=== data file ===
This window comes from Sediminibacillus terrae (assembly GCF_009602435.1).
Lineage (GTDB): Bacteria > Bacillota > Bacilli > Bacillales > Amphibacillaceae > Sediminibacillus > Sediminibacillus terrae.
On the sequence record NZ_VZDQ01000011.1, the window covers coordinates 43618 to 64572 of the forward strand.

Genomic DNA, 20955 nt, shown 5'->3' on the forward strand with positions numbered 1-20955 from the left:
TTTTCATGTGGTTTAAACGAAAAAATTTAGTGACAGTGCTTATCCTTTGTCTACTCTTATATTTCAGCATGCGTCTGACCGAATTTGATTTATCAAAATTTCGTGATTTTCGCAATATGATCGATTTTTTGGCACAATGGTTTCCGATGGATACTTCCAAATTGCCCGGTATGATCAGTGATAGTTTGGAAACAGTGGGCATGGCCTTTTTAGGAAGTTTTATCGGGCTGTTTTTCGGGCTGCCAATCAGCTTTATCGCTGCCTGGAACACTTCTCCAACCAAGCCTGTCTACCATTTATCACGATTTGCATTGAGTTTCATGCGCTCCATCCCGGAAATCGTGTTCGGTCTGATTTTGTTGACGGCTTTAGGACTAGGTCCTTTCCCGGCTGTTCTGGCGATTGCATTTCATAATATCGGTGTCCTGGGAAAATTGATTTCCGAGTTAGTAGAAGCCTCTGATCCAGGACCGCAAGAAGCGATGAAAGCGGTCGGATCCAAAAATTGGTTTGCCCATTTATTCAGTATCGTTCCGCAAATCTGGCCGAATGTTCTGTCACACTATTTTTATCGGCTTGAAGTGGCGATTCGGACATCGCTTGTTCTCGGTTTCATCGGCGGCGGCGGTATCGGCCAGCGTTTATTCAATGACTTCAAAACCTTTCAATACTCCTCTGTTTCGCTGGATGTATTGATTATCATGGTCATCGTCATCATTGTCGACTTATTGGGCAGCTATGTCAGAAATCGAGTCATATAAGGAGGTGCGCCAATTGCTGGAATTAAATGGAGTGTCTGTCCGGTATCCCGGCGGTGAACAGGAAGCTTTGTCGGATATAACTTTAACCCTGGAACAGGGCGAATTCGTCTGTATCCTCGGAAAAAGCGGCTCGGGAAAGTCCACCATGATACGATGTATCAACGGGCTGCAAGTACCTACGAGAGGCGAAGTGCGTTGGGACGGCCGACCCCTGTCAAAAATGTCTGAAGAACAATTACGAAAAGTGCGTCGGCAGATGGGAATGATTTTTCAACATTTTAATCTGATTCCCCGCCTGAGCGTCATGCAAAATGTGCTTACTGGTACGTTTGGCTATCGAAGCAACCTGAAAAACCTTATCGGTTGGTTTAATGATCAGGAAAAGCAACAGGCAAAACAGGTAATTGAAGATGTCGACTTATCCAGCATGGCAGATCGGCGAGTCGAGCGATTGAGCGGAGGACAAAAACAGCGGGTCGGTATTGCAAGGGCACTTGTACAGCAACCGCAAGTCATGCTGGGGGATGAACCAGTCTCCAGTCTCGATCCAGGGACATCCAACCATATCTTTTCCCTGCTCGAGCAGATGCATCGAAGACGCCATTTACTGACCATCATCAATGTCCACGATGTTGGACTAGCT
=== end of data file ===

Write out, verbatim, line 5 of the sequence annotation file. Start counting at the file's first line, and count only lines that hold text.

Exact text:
TTTTCATGTGGTTTAAACGAAAAAATTTAGTGACAGTGCTTATCCTTTGTCTACTCTTATATTTCAGCATGCGTCTGACCGAATTTGATTTATCAAAATTTCGTGATTTTCGCAATATGATCGATTTTTTGGCACAATGGTTTCCGATGGATACTTCCAAATTGCCCGGTATGATCAGTGATAGTTTGGAAACAGTGGGCATGGCCTTTTTAGGAAGTTTTATCGGGCTGTTTTTCGGGCTGCCAATCAGCTTTATCGCTGCCTGGAACACTTCTCCAACCAAGCCTGTCTACCATTTATCACGATTTGCATTGAGTTTCATGCGCTCCATCCCGGAAATCGTGTTCGGTCTGATTTTGTTGACGGCTTTAGGACTAGGTCCTTTCCCGGCTGTTCTGGCGATTGCATTTCATAATATCGGTGTCCTGGGAAAATTGATTTCCGAGTTAGTAGAAGCCTCTGATCCAGGACCGCAAGAAGCGATGAAAGCGGTCGGATCCAAAAATTGGTTTGCCCATTTATTCAGTATCGTTCCGCAAATCTGGCCGAATGTTCTGTCACACTATTTTTATCGGCTTGAAGTGGCGATTCGGACATCGCTTGTTCTCGGTTTCATCGGCGGCGGCGGTATCGGCCAGCGTTTATTCAATGACTTCAAAACCTTTCAATACTCCTCTGTTTCGCTGGATGTATTGATTATCATGGTCATCGTCATCATTGTCGACTTATTGGGCAGCTATGTCAGAAATCGAGTCATATAAGGAGGTGCGCCAATTGCTGGAATTAAATGGAGTGTCTGTCCGGTATCCCGGCGGTGAACAGGAAGCTTTGTCGGATATAACTTTAACCCTGGAACAGGGCGAATTCGTCTGTATCCTCGGAAAAAGCGGCTCGGGAAAGTCCACCATGATACGATGTATCAACGGGCTGCAAGTACCTACGAGAGGCGAAGTGCGTTGGGACGGCCGACCCCTGTCAAAAATGTCTGAAGAACAATTACGAAAAGTGCGTCGGCAGATGGGAATGATTTTTCAACATTTTAATCTGATTCCCCGCCTGAGCGTCATGCAAAATGTGCTTACTGGTACGTTTGGCTATCGAAGCAACCTGAAAAACCTTATCGGTTGGTTTAATGATCAGGAAAAGCAACAGGCAAAACAGGTAATTGAAGATGTCGACTTATCCAGCATGGCAGATCGGCGAGTCGAGCGATTGAGCGGAGGACAAAAACAGCGGGTCGGTATTGCAAGGGCACTTGTACAGCAACCGCAAGTCATGCTGGGGGATGAACCAGTCTCCAGTCTCGATCCAGGGACATCCAACCATATCTTTTCCCTGCTCGAGCAGATGCATCGAAGACGCCATTTACTGACCATCATCAATGTCCACGATGTTGGACTAGCT